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Spring 2001

 

 

Tech Gets $2.55 Million Networking Contract to Make Internet Accessible, Train Researchers

The National Science Foundation has awarded Virginia Tech a $2.55 million contract for an education and research program aimed at making the Internet more accessible and developing Ph.D.s who have the needed multidisciplinary background to meet the challenges in advanced networking.

The Integrated Research and Education in Advanced Networking (IREAN) program, directed by Scott Midkiff, is conducting multidisciplinary research on advanced networking topics, including broadband wireless access, mobile access to Internet resources, Internet appliances, network security, quality of service, and management of large-scale networks.

"These topics represent key barriers to making the Internet the common, ubiquitous, and global communications infrastructure of the future," Midkiff said.
Up to 20 students will participate in the program, with five or six Ph.D. graduates expected per year. About one-third of the IREAN fellows will conduct research and take courses at the Alexandria Research Institute, Midkiff said. In addition to research, the IREAN fellows will work on distributed, interdisciplinary teams.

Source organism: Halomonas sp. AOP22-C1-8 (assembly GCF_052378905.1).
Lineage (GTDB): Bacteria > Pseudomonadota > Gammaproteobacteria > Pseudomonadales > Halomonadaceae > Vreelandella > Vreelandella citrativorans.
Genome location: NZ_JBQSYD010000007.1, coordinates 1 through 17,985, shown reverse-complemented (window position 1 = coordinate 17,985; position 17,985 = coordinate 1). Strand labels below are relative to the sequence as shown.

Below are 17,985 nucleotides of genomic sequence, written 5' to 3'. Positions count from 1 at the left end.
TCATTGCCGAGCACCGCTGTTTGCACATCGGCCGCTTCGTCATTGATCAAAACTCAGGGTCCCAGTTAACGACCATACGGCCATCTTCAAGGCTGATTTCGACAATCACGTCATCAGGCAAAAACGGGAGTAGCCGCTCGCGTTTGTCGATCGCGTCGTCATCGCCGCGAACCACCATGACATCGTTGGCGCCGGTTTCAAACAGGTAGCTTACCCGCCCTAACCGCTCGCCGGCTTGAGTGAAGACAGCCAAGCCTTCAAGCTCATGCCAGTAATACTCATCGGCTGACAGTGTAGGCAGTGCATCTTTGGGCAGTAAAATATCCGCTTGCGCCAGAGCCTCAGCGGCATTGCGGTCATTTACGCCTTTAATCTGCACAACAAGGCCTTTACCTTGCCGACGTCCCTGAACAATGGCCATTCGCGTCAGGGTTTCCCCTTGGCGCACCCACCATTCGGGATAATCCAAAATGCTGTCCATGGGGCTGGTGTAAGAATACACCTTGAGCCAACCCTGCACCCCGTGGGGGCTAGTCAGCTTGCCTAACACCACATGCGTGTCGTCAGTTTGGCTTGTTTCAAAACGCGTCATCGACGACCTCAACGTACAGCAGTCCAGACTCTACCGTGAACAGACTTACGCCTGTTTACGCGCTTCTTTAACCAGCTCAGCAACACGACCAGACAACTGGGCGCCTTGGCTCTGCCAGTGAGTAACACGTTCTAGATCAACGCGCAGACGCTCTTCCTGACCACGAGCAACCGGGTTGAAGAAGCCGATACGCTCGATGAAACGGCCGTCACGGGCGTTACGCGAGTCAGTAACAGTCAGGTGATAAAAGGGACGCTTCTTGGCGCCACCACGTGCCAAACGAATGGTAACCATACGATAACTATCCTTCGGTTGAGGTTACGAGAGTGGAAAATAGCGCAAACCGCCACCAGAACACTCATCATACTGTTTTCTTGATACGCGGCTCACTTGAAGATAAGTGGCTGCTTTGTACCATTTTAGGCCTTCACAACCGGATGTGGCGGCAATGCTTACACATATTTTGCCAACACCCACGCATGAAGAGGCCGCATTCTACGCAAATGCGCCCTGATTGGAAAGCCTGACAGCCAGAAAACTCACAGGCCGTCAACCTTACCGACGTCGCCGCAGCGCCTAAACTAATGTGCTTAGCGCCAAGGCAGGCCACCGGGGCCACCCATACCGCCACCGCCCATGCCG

"Experience and knowledge in critical areas is not enough," he said. "Researchers must be able to work in multidisciplinary teams that are often geographically distributed and culturally diverse. They must be able to consider global, economic, and regulatory factors in their research, and communicate effectively in a variety of settings," he continued. "The program should create the environment in which our students can gain these perspectives and skills," he said.

Each student will also be encouraged to complete at least one internship with an industry or government partner.

Other department faculty members involved in the program are Charles Bostian, Luiz DaSilva, Nat Davis, and Bill Tranter. Faculty members from computer science, industrial and systems engineering, finance, economics, and marketing are also involved.

The Bradley Department of Electrical and Computer Engineering
Virginia Tech


Last Updated, July 25, 2001
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